“Did you miss your mum?” Verity asked, through Kane.

“I suppose I did,” Mr Caswell frowned. “Of course, I was busy chasing promotion at work, and with buying this, I kept myself busy.” He watched Kane patiently relay this. “I had a lot to do, at first. I heard about the house going for sale through the bank. It had been repossessed. Well, you didn’t see so much of it in those days, not like in later years, but I saw the ones that came up.”

James nodded as Kane translated. “We saw some repossessions, and they all needed a lot doing to them.” He grimaced. “And someone always outbid us on them anyway.”

“Of course, it all had to be redecorated, and I did a good job, if I say so myself,” Mr Caswell said. “I had to start from scratch with the garden and take it back to the topsoil. You wouldn’t think to look at me now, but I was quite energetic in those days. I put down turf, laid out flowerbeds and planted those trees outside.” He nodded to James. “You need to keep up with the treatment for codling moths on the apple trees. I used to get the bands from the hardware store on the High Street. It’s gone now, of course, but I’m sure that you’ll be able to find the bands somewhere.”

Kane passed on the information to James. “Mr Caswell seems to have a way of doing everything.”

James frowned. “It could get irritating if he kept telling us when to mow the lawn or if we’ve missed a bit of dust.” He paused. “But having this sort of information is like gold. I’ve never lived anywhere with a garden before.”

“I’ve got a couple of folders in the bookcase nearest the door, bottom shelf. They have all the information about how much wallpaper you need per room and how much paint, and when the boiler was last serviced.” Mr Caswell said. “And I kept a separate address book for the tradesmen I used. I did a lot myself, but not so much as I got older.”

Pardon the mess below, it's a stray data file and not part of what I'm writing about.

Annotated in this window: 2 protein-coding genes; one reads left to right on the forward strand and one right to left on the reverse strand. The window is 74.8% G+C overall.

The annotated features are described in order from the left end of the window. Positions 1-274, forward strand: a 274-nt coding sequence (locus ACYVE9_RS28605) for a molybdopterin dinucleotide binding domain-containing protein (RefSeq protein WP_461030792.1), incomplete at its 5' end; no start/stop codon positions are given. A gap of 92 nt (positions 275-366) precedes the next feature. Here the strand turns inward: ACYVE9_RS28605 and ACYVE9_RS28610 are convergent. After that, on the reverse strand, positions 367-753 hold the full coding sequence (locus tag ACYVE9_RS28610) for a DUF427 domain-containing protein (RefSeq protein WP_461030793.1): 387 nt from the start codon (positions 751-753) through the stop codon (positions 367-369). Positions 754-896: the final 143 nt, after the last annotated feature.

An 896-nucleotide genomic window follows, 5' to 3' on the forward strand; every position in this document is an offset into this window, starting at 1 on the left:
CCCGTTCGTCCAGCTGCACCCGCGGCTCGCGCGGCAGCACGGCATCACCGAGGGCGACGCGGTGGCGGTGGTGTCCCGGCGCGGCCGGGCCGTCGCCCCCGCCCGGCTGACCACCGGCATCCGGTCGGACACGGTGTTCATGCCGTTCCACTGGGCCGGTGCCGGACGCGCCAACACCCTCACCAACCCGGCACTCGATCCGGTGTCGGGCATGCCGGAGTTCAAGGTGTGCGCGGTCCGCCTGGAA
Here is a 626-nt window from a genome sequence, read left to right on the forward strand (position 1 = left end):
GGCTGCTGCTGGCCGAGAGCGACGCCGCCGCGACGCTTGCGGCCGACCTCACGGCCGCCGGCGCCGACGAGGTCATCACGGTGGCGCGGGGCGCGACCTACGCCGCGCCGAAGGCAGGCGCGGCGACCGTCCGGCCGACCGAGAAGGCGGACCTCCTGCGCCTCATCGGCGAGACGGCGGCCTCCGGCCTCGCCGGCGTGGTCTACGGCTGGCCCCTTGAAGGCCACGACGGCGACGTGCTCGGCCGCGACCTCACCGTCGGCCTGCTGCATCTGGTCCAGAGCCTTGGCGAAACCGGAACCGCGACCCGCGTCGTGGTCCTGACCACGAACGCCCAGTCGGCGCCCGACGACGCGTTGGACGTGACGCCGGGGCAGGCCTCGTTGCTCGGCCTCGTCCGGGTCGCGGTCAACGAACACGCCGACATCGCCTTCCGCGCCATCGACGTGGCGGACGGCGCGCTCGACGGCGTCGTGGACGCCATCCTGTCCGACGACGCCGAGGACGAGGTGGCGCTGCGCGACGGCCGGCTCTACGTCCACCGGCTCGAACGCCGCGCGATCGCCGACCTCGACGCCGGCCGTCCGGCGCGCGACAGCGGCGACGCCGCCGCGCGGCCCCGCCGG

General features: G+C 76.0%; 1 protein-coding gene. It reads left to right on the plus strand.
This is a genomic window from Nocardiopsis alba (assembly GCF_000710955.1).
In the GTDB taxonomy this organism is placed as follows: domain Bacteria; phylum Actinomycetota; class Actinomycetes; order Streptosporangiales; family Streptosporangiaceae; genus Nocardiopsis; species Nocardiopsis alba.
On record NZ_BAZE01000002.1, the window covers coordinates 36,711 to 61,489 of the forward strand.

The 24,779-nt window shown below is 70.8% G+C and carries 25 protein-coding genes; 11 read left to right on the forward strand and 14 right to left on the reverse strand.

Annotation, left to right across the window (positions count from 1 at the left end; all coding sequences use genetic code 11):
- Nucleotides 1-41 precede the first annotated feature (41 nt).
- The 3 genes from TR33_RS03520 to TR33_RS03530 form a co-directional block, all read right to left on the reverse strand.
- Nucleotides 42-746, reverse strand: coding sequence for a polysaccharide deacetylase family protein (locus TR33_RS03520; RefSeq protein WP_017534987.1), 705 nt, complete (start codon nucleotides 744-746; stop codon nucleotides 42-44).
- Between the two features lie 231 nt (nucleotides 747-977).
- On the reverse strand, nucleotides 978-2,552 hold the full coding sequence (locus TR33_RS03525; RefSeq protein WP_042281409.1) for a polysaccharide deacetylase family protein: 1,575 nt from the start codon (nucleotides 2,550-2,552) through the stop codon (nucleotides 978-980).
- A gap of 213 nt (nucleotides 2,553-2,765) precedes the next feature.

“This isn’t finding what you lost,” Verity reminded Mr Caswell.

“I suppose not,” Mr Caswell said gloomily.

“But let’s go back to the house. It’s quite big, isn’t it?” Verity said. “Did that make it a good investment?”

“Well, with the baby on the way and everything, I thought we would need the room.” Mr Caswell said. “I used the small bedroom at the front. I thought it would be a little snugger, and there was plenty of light.” He paused. “I forgot I had a child.”

Kane stared at him. “How?” He turned to James and Verity. “Mr Caswell has a child.”

The ghost hunched over and there was a suspicion of moisture on the faded cheek. “I worked really hard,” he said. “You see, Judith, my wife, wasn’t ordered like me. In fact, she was the opposite. We should never have married. But of course we didn’t realise. I mean, you didn’t live together before marriage in those days, so we didn’t realise. We had a lot of arguments.”

“I see,” Kane said.

“Judith was a successful woman in her own right, you know, and there weren’t many women solicitors in those days.” He hesitated. “Her family always thought that she could have done better than me.”

Kane quietly repeated this to Verity. She nodded. “It must have been hard.”

“Judith just left one day,” Mr Caswell said. “And she wouldn’t let me see Jeanette. That was my daughter’s name.” His eyes looked into the past, unfocused and filled with pain. “I wanted Margaret, after my mother, but we ended up with that as a middle name.” He shook his head. “It was very different then. I tried, you know. And I sent money. Judith said that she banked it for Jeanette, but my daughter never contacted me.” The ghost stood and started pacing. “I sent Christmas and birthday cards, but they moved and the cards were returned to sender. I think that’s when I gave in.” Mr Caswell stood in front of the tiny electric fire. “I couldn’t do it anymore. So I pretended that I didn’t have a family. I worked really hard at it. I just wrote a letter every Christmas and birthday, filed it in its proper place, and then didn’t mention anything about it for the rest of the year. I never saw either of them again. Jeanette’s birthday was last week. I think it was the first time I didn’t write her a card or letter in fifty years.”

“That’s what you forgot,” Kane said.

“And there’s nothing more I can do,” Mr Caswell said. “I just have to accept it and keep going.” He blew his nose with a ghostly handkerchief.

Verity listened to Kane’s explanation. “Where are the letters?” she asked.

“Second bookshelf to the left in the study, fourth shelf down. There are three files,” Mr Caswell said, slowly losing his colour.